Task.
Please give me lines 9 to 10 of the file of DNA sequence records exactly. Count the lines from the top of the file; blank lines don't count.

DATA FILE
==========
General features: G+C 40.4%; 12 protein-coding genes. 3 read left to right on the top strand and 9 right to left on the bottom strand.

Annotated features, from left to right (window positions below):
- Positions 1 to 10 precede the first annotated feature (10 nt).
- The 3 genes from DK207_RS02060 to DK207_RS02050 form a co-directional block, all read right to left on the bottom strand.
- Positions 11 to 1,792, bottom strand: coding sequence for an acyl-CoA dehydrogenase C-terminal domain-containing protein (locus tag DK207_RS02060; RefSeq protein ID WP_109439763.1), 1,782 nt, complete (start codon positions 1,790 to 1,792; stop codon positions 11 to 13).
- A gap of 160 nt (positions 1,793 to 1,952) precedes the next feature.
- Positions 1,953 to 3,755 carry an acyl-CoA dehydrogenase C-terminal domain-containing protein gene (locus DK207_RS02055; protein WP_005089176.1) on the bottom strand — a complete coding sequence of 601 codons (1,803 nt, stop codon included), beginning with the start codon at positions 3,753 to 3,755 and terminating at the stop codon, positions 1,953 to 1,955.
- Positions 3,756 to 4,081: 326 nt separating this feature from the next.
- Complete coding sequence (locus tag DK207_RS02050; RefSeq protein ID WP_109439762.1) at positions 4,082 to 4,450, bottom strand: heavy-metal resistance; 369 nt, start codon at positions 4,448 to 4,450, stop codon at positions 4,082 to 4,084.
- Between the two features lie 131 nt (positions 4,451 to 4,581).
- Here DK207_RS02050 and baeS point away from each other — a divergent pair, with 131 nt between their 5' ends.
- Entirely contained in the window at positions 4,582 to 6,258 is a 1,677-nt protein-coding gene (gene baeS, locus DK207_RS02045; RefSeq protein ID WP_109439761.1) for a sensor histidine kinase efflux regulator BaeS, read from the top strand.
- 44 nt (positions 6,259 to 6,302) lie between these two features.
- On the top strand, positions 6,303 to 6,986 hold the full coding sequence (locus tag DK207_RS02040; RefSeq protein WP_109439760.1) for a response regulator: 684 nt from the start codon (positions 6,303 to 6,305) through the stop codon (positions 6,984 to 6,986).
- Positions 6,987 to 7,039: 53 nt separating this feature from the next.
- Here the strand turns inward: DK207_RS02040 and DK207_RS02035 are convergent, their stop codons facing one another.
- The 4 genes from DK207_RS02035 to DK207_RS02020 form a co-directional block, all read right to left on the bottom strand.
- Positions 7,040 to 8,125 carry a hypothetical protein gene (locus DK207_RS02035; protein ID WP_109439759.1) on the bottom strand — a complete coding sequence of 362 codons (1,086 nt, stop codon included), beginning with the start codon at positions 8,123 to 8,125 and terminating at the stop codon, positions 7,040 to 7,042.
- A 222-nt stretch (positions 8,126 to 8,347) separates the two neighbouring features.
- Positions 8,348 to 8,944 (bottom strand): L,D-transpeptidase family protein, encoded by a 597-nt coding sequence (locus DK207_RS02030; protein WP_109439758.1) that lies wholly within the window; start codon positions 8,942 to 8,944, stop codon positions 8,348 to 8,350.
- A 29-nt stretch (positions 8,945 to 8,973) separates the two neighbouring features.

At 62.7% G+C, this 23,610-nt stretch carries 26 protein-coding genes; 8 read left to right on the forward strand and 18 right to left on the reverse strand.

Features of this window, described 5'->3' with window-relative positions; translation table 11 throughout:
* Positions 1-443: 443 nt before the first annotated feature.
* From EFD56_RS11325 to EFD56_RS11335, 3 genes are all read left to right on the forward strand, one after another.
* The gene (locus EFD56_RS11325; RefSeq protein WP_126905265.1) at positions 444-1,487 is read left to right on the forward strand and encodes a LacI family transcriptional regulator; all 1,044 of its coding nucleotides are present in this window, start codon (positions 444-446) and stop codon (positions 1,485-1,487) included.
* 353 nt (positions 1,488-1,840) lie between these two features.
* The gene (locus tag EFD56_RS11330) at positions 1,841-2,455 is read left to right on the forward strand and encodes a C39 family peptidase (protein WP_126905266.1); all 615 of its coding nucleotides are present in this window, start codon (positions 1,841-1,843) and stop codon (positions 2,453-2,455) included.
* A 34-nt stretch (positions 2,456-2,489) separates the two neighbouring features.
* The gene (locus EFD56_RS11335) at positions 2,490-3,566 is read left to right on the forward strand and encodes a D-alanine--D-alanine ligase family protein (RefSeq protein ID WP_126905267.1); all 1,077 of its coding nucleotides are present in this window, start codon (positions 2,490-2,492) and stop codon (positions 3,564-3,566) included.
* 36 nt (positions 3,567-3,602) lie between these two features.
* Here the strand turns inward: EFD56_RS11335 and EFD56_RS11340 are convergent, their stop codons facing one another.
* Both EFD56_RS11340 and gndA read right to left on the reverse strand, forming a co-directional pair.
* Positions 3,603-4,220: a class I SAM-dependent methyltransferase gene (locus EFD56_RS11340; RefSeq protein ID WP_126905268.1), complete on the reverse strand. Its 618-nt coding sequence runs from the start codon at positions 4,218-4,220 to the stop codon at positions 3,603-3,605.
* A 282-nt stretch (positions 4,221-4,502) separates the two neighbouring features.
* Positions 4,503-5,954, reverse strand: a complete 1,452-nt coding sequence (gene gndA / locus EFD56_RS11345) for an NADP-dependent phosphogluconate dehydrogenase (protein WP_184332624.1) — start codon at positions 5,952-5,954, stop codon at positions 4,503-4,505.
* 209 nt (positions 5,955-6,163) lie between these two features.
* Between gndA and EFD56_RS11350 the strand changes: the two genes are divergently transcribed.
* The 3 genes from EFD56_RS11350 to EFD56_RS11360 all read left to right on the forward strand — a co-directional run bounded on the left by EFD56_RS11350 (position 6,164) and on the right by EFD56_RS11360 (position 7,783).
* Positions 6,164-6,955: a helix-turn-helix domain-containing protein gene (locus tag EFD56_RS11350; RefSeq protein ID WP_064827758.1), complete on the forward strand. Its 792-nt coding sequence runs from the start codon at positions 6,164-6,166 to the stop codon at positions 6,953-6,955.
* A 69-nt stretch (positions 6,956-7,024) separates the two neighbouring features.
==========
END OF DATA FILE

- Complete coding sequence (locus tag DK207_RS02050; RefSeq protein ID WP_109439762.1) at positions 4,082 to 4,450, bottom strand: heavy-metal resistance; 369 nt, start codon at positions 4,448 to 4,450, stop codon at positions 4,082 to 4,084.
- Between the two features lie 131 nt (positions 4,451 to 4,581).